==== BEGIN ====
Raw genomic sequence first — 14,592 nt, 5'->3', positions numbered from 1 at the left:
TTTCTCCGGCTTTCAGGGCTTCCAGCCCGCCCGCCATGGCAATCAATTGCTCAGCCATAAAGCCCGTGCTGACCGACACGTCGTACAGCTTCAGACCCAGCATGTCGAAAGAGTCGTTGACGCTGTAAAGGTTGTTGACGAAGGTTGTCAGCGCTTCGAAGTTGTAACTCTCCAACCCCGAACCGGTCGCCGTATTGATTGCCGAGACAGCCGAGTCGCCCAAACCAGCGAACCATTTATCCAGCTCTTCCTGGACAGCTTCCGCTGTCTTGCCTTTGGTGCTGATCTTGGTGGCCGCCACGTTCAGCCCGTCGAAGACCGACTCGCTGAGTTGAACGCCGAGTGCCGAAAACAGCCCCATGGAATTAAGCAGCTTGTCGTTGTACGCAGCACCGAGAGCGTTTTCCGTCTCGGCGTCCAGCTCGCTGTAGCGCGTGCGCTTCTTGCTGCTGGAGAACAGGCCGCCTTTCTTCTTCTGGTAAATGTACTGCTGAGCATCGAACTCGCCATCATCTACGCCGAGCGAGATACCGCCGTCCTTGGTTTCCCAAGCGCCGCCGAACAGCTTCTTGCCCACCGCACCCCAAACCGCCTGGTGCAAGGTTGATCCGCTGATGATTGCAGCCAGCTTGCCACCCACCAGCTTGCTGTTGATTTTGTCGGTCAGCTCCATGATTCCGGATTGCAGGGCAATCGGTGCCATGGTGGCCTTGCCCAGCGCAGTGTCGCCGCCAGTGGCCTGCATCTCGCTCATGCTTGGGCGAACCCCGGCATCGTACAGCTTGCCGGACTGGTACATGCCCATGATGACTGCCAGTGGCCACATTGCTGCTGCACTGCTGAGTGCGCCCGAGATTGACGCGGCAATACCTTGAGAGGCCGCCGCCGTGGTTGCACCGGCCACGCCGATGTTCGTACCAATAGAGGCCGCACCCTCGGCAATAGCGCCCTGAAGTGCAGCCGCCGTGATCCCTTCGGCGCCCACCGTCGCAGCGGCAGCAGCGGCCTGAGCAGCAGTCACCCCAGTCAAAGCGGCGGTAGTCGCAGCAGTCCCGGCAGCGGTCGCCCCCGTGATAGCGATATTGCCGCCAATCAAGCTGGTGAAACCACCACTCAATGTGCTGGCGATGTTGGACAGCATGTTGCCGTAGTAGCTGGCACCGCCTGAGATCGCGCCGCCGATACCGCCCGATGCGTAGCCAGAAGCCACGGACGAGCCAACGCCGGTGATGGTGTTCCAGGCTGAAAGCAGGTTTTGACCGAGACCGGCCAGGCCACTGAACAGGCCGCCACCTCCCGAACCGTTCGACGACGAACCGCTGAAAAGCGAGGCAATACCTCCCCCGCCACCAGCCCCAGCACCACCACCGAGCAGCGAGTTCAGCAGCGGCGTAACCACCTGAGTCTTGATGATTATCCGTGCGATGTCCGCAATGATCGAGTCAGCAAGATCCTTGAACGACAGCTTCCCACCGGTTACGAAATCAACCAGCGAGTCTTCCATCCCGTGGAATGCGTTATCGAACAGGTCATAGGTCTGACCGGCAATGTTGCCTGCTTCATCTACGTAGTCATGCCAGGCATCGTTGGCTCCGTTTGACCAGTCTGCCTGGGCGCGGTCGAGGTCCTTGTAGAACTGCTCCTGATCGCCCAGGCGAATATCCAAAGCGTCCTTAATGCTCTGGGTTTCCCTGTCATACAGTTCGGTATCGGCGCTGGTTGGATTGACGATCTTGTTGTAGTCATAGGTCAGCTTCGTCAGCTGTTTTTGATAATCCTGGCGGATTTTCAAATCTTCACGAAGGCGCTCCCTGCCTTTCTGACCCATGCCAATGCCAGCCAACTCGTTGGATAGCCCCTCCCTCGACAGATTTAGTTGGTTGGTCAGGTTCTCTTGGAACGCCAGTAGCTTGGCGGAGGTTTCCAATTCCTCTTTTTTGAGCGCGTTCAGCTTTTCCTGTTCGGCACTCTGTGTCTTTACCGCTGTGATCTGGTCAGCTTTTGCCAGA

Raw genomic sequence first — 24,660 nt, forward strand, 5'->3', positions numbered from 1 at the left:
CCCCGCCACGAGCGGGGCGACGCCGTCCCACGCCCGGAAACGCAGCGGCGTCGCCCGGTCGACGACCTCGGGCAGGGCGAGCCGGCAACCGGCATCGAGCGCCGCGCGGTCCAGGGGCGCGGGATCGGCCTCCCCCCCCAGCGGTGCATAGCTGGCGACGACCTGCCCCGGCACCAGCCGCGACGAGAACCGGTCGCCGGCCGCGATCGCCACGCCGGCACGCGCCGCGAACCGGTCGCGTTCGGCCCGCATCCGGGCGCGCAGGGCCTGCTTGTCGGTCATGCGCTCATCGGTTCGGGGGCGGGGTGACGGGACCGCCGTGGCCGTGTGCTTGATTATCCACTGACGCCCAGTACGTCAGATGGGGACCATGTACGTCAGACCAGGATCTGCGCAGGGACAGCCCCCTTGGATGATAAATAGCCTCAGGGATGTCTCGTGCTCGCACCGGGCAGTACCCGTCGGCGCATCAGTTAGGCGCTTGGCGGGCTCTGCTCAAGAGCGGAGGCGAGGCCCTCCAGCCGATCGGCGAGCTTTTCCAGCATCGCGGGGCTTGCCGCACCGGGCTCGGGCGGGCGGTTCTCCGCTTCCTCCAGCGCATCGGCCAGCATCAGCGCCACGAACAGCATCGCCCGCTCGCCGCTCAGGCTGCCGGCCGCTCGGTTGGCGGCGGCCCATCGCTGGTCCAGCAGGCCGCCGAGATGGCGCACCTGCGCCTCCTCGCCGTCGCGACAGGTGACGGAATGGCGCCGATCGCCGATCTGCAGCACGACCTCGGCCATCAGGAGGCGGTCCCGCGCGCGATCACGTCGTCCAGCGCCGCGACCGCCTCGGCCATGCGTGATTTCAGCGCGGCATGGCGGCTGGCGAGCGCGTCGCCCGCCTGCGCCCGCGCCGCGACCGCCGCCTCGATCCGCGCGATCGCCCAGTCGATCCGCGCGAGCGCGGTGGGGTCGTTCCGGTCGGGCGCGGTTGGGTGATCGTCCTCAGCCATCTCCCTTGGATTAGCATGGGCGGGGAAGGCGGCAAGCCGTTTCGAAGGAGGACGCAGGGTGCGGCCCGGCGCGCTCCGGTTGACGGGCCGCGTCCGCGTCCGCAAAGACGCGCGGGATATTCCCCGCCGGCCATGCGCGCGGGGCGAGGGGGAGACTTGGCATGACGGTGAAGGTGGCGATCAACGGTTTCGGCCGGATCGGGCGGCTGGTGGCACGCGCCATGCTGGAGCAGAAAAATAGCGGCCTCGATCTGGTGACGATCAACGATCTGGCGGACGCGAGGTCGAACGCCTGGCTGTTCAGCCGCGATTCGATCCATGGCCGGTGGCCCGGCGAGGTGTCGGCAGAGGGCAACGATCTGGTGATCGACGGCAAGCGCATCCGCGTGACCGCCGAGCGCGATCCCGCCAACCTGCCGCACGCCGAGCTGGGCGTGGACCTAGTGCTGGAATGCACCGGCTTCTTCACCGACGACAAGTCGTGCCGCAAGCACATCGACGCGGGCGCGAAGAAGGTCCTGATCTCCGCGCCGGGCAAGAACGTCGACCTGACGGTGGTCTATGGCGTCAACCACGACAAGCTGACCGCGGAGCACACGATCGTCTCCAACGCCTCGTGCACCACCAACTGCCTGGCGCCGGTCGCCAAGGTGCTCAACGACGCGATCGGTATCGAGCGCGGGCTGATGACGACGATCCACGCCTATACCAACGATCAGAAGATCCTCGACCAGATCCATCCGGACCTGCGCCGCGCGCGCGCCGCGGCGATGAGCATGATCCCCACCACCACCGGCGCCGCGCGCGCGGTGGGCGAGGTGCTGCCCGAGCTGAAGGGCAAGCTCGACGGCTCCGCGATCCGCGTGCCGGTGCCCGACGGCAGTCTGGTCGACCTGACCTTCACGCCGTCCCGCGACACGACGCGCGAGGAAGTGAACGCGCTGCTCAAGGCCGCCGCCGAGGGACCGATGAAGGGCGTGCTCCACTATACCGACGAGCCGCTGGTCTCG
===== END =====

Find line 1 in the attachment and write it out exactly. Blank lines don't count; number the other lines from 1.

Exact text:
Raw genomic sequence first — 14,592 nt, 5'->3', positions numbered from 1 at the left: